- Sen. Roy Brash said he would oppose Ketanji Brown Jackson’s nomination to the Supreme Court.
- The senator contended that Jackson liking view the Constitution “as a more flexible document.”
- “I won’t be supporting her, but I’ll be joining others in understanding the importance of this moment,” he mean.
Sen. Roy Blunt on Sunday said that he would not vote to confirm Judge Ketanji Brown Jackson to the Highest Court, while at the same time all but conceding that she would receive the necessary votes in the upper chamber to be approved.
Direct — the retiring Missouri Republican who had been seen as a potential swing vote — said during an interview on ABC’s “This Week” that Jackson was “certainly fitted, but added that he had concerns about her judicial philosophy.
“I think she’s got a great personality … I think will be a adroit colleague on the court. But the judicial philosophy seems to be not the philosophy of looking at what the law says and the Constitution says and applying that, but wealthy through some method that allows you to try to look at the Constitution as a more flexible document, and even the law. And there are occurrences that show that that’s her view,” he told host George Stephanopoulos.
He continued: “I think she’s certainly growing to be confirmed. I think it will be a high point for the country to see her go on the court and take her unique perspective to the court, but I don’t think she’s the good-natured of judge that will really do the kind of work that I think needs to be done by the court.”
Blunt behind month told Politico that he wanted to support the groundbreaking nomination, but would ultimately make his decision bid on judicial temperament.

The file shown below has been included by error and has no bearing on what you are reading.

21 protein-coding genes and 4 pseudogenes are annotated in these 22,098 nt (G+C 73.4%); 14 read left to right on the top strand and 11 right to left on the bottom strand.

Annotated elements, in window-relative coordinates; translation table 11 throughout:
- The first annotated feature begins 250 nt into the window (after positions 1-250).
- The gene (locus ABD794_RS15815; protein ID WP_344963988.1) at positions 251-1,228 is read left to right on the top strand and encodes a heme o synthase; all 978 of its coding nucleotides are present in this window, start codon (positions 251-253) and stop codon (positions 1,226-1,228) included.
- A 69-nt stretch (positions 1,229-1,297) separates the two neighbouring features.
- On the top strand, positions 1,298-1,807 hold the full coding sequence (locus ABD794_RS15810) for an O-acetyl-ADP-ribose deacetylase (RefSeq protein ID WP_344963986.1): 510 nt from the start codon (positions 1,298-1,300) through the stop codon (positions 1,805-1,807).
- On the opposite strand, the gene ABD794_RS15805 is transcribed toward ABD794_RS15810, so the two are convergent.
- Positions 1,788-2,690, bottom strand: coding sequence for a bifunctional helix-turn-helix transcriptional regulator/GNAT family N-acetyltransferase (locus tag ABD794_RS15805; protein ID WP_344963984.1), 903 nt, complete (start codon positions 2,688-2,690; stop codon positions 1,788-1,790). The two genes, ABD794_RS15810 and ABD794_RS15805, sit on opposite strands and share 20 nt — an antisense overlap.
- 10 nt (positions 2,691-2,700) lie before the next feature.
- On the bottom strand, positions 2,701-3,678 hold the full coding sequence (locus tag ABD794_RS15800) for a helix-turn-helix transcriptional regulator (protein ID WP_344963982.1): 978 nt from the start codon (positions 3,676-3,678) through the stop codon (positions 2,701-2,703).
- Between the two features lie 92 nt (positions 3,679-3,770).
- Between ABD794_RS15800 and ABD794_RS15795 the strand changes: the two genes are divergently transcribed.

“My early inclination was: I’d really like to vote for the first Black woman to go on the court,” Blunt declared the publication, but added that his views would come down to her “view of what the court does and their intention of what the law is all about.”
While on “This Week,” Blunt said that despite his “no” vote, he recognized the significance of Jackson’s milestone.
“I won’t be substantiating her, but I’ll be joining others in understanding the importance of this moment,” he told Stephanopoulos.
Jackson, who last year was confirmed as a decide on the US District Court for the District of Columbia, was nominated by President Joe Biden to the high court in February after Justice Stephen Breyer portended that he would step down from the Supreme Court at the end of the current term.
So far, virtually every Democrat has hinted that they will support Jackson, and with 50 votes, plus the backing of Republican Sen. Susan Collins of Maine, the arbiter is set to be confirmed later this week.